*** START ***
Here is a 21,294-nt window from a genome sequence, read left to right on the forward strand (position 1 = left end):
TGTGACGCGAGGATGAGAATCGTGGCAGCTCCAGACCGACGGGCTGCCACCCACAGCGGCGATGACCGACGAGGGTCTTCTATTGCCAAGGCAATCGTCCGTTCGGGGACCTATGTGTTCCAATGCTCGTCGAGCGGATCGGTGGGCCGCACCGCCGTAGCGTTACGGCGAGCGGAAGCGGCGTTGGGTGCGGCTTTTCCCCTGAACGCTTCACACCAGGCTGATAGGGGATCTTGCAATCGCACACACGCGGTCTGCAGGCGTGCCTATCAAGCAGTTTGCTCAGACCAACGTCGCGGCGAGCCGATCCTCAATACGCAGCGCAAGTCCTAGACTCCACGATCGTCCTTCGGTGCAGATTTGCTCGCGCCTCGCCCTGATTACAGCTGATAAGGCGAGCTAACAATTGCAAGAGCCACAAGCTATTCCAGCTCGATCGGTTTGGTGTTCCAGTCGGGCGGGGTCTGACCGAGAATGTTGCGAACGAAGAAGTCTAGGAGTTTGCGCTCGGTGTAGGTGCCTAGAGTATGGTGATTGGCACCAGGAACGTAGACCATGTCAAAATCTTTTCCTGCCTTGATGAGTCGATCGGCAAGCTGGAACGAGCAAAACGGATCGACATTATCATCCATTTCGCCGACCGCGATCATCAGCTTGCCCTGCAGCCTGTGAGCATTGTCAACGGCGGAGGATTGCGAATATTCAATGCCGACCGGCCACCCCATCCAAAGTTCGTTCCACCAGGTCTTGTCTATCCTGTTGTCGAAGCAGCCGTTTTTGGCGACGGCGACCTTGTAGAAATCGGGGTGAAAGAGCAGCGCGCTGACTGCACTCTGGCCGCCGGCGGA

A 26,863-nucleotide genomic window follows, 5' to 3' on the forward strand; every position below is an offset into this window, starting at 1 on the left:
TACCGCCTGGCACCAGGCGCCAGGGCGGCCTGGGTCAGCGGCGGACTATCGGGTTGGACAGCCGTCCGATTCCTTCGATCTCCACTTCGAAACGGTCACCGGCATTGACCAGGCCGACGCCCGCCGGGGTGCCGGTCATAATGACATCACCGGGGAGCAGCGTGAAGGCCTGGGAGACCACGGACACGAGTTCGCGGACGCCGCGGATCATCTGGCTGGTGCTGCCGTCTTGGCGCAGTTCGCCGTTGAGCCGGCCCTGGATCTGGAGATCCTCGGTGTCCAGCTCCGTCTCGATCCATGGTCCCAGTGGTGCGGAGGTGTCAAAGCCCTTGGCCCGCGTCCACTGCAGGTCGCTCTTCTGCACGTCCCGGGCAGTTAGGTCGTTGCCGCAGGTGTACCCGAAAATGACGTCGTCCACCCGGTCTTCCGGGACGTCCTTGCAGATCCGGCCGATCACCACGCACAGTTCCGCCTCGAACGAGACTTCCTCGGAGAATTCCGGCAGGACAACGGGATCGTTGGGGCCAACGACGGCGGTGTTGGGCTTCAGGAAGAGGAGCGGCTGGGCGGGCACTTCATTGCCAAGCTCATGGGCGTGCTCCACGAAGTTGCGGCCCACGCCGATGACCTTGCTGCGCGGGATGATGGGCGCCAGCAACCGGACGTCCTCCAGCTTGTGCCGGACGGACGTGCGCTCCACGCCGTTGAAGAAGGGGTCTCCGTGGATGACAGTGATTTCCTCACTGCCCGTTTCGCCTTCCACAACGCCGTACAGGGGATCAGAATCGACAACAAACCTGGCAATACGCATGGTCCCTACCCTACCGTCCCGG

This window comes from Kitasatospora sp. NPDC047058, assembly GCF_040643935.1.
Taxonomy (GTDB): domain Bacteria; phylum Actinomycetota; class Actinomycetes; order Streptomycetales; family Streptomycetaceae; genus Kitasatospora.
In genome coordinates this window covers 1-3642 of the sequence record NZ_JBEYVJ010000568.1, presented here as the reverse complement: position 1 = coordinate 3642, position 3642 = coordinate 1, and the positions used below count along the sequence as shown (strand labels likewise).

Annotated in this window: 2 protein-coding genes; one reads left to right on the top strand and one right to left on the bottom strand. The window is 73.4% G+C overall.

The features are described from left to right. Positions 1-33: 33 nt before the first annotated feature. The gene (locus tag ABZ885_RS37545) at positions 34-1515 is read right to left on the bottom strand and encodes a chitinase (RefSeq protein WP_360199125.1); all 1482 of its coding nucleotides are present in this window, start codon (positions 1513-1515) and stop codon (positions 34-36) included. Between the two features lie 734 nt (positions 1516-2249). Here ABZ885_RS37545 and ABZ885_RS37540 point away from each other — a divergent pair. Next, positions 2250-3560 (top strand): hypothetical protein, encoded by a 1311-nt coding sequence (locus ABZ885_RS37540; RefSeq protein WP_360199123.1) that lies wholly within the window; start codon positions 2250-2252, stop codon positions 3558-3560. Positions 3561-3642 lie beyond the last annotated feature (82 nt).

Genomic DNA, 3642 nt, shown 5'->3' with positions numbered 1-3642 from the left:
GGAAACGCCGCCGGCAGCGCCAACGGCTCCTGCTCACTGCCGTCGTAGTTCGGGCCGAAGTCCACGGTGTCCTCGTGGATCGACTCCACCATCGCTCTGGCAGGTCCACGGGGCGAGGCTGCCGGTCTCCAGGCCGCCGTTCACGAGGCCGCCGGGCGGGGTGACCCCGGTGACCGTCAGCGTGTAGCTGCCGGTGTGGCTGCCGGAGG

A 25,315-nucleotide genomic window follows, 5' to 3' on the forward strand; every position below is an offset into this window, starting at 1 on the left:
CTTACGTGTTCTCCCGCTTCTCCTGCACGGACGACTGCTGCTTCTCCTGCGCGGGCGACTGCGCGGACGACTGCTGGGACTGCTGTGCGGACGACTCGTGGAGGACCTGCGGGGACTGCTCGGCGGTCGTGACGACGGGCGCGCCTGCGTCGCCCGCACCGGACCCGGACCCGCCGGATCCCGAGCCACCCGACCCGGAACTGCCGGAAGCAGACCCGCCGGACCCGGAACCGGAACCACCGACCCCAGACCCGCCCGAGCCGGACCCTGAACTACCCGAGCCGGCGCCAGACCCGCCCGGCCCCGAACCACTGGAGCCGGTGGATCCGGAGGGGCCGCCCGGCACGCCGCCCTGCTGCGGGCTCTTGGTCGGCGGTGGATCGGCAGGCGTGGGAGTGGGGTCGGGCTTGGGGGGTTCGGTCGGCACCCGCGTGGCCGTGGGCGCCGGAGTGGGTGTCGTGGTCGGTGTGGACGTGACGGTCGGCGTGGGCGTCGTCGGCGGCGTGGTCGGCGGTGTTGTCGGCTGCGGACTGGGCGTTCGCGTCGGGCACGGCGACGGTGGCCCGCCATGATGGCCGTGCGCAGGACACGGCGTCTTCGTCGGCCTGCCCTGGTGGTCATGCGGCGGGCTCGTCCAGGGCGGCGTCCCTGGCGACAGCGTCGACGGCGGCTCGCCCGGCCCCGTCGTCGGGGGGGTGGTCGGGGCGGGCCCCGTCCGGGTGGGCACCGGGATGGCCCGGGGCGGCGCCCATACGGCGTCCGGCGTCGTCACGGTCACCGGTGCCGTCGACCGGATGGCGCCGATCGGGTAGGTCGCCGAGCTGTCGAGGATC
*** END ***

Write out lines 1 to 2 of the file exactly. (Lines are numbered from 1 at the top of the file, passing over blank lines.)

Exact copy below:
Here is a 21,294-nt window from a genome sequence, read left to right on the forward strand (position 1 = left end):
TGTGACGCGAGGATGAGAATCGTGGCAGCTCCAGACCGACGGGCTGCCACCCACAGCGGCGATGACCGACGAGGGTCTTCTATTGCCAAGGCAATCGTCCGTTCGGGGACCTATGTGTTCCAATGCTCGTCGAGCGGATCGGTGGGCCGCACCGCCGTAGCGTTACGGCGAGCGGAAGCGGCGTTGGGTGCGGCTTTTCCCCTGAACGCTTCACACCAGGCTGATAGGGGATCTTGCAATCGCACACACGCGGTCTGCAGGCGTGCCTATCAAGCAGTTTGCTCAGACCAACGTCGCGGCGAGCCGATCCTCAATACGCAGCGCAAGTCCTAGACTCCACGATCGTCCTTCGGTGCAGATTTGCTCGCGCCTCGCCCTGATTACAGCTGATAAGGCGAGCTAACAATTGCAAGAGCCACAAGCTATTCCAGCTCGATCGGTTTGGTGTTCCAGTCGGGCGGGGTCTGACCGAGAATGTTGCGAACGAAGAAGTCTAGGAGTTTGCGCTCGGTGTAGGTGCCTAGAGTATGGTGATTGGCACCAGGAACGTAGACCATGTCAAAATCTTTTCCTGCCTTGATGAGTCGATCGGCAAGCTGGAACGAGCAAAACGGATCGACATTATCATCCATTTCGCCGACCGCGATCATCAGCTTGCCCTGCAGCCTGTGAGCATTGTCAACGGCGGAGGATTGCGAATATTCAATGCCGACCGGCCACCCCATCCAAAGTTCGTTCCACCAGGTCTTGTCTATCCTGTTGTCGAAGCAGCCGTTTTTGGCGACGGCGACCTTGTAGAAATCGGGGTGAAAGAGCAGCGCGCTGACTGCACTCTGGCCGCCGGCGGA